Transcriptional Response of Bioenergetic Genes to Exercise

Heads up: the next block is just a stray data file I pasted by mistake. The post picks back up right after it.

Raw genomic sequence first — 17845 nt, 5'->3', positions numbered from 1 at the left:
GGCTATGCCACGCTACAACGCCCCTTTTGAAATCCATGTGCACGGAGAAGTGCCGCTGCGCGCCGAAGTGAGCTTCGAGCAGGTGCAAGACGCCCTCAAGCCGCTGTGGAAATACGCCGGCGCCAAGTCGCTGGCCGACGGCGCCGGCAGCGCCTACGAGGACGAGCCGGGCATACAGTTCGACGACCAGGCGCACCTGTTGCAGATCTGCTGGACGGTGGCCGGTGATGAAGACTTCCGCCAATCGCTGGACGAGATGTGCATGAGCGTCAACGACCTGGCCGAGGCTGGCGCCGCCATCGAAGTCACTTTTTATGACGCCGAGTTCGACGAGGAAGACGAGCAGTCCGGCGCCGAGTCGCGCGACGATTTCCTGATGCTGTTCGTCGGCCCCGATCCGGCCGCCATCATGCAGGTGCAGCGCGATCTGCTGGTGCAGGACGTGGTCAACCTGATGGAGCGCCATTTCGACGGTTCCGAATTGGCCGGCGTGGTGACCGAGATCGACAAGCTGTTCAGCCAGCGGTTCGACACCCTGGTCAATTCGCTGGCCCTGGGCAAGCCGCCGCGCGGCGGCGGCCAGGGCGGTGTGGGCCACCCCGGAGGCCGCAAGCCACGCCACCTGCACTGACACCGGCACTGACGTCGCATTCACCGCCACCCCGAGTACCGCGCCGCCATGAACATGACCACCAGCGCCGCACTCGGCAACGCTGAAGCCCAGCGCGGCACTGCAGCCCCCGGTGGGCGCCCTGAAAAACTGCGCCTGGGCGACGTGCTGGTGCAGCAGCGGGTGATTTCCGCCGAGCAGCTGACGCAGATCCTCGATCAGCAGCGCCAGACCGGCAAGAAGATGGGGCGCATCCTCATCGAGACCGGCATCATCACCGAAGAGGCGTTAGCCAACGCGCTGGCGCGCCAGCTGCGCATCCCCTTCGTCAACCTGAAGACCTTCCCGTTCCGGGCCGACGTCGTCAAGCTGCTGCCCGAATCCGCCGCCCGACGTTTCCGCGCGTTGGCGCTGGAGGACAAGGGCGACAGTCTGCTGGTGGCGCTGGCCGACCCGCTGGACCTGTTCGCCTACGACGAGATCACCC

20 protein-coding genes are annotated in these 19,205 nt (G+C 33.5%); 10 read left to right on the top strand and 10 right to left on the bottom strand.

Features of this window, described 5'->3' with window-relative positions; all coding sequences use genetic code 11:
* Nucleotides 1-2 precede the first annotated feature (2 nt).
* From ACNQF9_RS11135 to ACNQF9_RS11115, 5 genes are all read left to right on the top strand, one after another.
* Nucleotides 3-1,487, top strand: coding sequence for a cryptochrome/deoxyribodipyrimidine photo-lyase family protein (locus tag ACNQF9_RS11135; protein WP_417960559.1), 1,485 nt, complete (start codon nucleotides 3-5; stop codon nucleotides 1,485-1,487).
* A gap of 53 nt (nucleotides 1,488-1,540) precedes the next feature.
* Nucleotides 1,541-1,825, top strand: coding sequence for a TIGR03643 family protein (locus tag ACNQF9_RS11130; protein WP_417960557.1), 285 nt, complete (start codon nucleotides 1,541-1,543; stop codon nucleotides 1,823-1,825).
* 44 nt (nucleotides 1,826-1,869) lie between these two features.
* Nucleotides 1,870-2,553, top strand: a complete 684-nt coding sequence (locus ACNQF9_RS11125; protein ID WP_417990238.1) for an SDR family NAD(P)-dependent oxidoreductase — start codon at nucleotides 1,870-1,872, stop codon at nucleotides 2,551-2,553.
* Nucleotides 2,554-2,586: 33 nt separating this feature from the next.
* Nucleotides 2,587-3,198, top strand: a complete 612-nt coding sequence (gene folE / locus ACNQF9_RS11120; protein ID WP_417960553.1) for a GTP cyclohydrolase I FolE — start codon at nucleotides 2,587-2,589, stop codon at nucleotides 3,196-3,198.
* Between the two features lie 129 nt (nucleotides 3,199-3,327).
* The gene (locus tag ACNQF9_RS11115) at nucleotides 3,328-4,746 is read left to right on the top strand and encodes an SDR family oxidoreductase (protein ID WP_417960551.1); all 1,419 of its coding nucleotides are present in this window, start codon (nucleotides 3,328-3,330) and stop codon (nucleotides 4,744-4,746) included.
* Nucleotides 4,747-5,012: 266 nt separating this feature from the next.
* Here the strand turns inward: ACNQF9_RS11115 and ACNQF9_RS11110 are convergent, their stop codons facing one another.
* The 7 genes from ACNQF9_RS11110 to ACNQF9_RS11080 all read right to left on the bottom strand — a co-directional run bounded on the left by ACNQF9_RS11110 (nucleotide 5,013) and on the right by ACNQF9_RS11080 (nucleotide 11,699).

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Transcriptional responses to stressors are typically measured as changes in mRNA levels, despite a broad awareness that transcript levels do not equate to transcription rates. I was able to use goldfish (Carassius auratus) to assess the impact of a single exercise bout on transcription and transcript levels by measuring unprocessed mRNA (pre-mRNA) and mature mRNA levels for critical bioenergetics genes in red and white muscle tissue. I examined housekeeping genes (β-actin: BACT and tubulin: TUB) and select genes for mitochondrial metabolism (citrate synthase: CS and cytochrome c oxidase subunit 4-1: COX4-1), and hexokinase II: HXK. In red muscle, I found that the transcript level for mitochondrial genes (CS and COX4-1) and the housekeeping gene BACT does not change significantly regardless of exercise intensity, but that there is an increase in pre-mRNA levels for these genes at the highest exercise intensity. HXK mRNA showed complex patterns. The mature HXK mRNA increased after a 3 h bout of exercise at the highest exercise intensity (in red and white muscle) but only in recovery after exhaustive exercise in white muscle. The increases in HXK pre-mRNA occurred following exercise and after recovery (in red muscle) and after a period of recovery (in white muscle). In red muscle, exercise didn’t increase the mRNA for any gene within a recovery period of 1 h, except exercise at 80% Ucrit. Analysis of white muscle tissue after a 3 h bout of exercise indicated that there was no change in COX4-1 mRNA post exercise or after recovery, a slight decrease in BACT mRNA after recovery, a significant increase in CS mRNA after recovery and a significant increase in HXK mRNA post exercise. Overall, I found that: the levels of pre-mRNA changed more dramatically than did mature mRNA, the greatest changes occurred at the highest exercise intensity, the increases were mainly seen in recovery rather than during exercise, and there was a greater response in the pathways and tissues that are recruited during the exercise activity.